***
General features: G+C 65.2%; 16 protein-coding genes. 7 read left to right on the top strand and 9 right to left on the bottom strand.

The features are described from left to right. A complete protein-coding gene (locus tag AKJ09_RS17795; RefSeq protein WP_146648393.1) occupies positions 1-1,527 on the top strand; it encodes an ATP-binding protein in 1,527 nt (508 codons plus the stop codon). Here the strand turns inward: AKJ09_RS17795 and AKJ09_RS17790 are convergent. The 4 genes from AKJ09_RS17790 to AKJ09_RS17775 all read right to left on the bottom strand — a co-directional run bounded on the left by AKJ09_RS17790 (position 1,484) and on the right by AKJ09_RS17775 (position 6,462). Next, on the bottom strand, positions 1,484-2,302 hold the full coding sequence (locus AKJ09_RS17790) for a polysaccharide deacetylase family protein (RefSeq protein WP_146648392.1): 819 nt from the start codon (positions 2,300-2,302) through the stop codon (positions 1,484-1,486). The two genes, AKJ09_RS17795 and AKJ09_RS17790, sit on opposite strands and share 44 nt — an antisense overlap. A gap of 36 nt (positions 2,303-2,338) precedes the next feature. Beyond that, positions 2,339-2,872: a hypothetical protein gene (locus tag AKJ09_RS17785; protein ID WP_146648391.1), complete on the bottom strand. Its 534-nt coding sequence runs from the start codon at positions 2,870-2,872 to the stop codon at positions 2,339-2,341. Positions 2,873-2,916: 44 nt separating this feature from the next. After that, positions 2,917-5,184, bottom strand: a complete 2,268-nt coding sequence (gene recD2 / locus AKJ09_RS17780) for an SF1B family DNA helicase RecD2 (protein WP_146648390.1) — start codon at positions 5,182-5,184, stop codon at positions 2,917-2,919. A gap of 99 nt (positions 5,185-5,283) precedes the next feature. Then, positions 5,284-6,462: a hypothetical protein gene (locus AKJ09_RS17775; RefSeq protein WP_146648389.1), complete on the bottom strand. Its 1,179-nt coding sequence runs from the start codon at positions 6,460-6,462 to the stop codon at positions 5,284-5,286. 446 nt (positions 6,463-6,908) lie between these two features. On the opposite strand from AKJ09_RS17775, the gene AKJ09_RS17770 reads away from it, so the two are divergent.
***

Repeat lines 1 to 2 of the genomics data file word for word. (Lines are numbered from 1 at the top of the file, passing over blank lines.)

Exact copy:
General features: G+C 65.2%; 16 protein-coding genes. 7 read left to right on the top strand and 9 right to left on the bottom strand.

The features are described from left to right. A complete protein-coding gene (locus tag AKJ09_RS17795; RefSeq protein WP_146648393.1) occupies positions 1-1,527 on the top strand; it encodes an ATP-binding protein in 1,527 nt (508 codons plus the stop codon). Here the strand turns inward: AKJ09_RS17795 and AKJ09_RS17790 are convergent. The 4 genes from AKJ09_RS17790 to AKJ09_RS17775 all read right to left on the bottom strand — a co-directional run bounded on the left by AKJ09_RS17790 (position 1,484) and on the right by AKJ09_RS17775 (position 6,462). Next, on the bottom strand, positions 1,484-2,302 hold the full coding sequence (locus AKJ09_RS17790) for a polysaccharide deacetylase family protein (RefSeq protein WP_146648392.1): 819 nt from the start codon (positions 2,300-2,302) through the stop codon (positions 1,484-1,486). The two genes, AKJ09_RS17795 and AKJ09_RS17790, sit on opposite strands and share 44 nt — an antisense overlap. A gap of 36 nt (positions 2,303-2,338) precedes the next feature. Beyond that, positions 2,339-2,872: a hypothetical protein gene (locus tag AKJ09_RS17785; protein ID WP_146648391.1), complete on the bottom strand. Its 534-nt coding sequence runs from the start codon at positions 2,870-2,872 to the stop codon at positions 2,339-2,341. Positions 2,873-2,916: 44 nt separating this feature from the next. After that, positions 2,917-5,184, bottom strand: a complete 2,268-nt coding sequence (gene recD2 / locus AKJ09_RS17780) for an SF1B family DNA helicase RecD2 (protein WP_146648390.1) — start codon at positions 5,182-5,184, stop codon at positions 2,917-2,919. A gap of 99 nt (positions 5,185-5,283) precedes the next feature. Then, positions 5,284-6,462: a hypothetical protein gene (locus AKJ09_RS17775; RefSeq protein WP_146648389.1), complete on the bottom strand. Its 1,179-nt coding sequence runs from the start codon at positions 6,460-6,462 to the stop codon at positions 5,284-5,286. 446 nt (positions 6,463-6,908) lie between these two features. On the opposite strand from AKJ09_RS17775, the gene AKJ09_RS17770 reads away from it, so the two are divergent.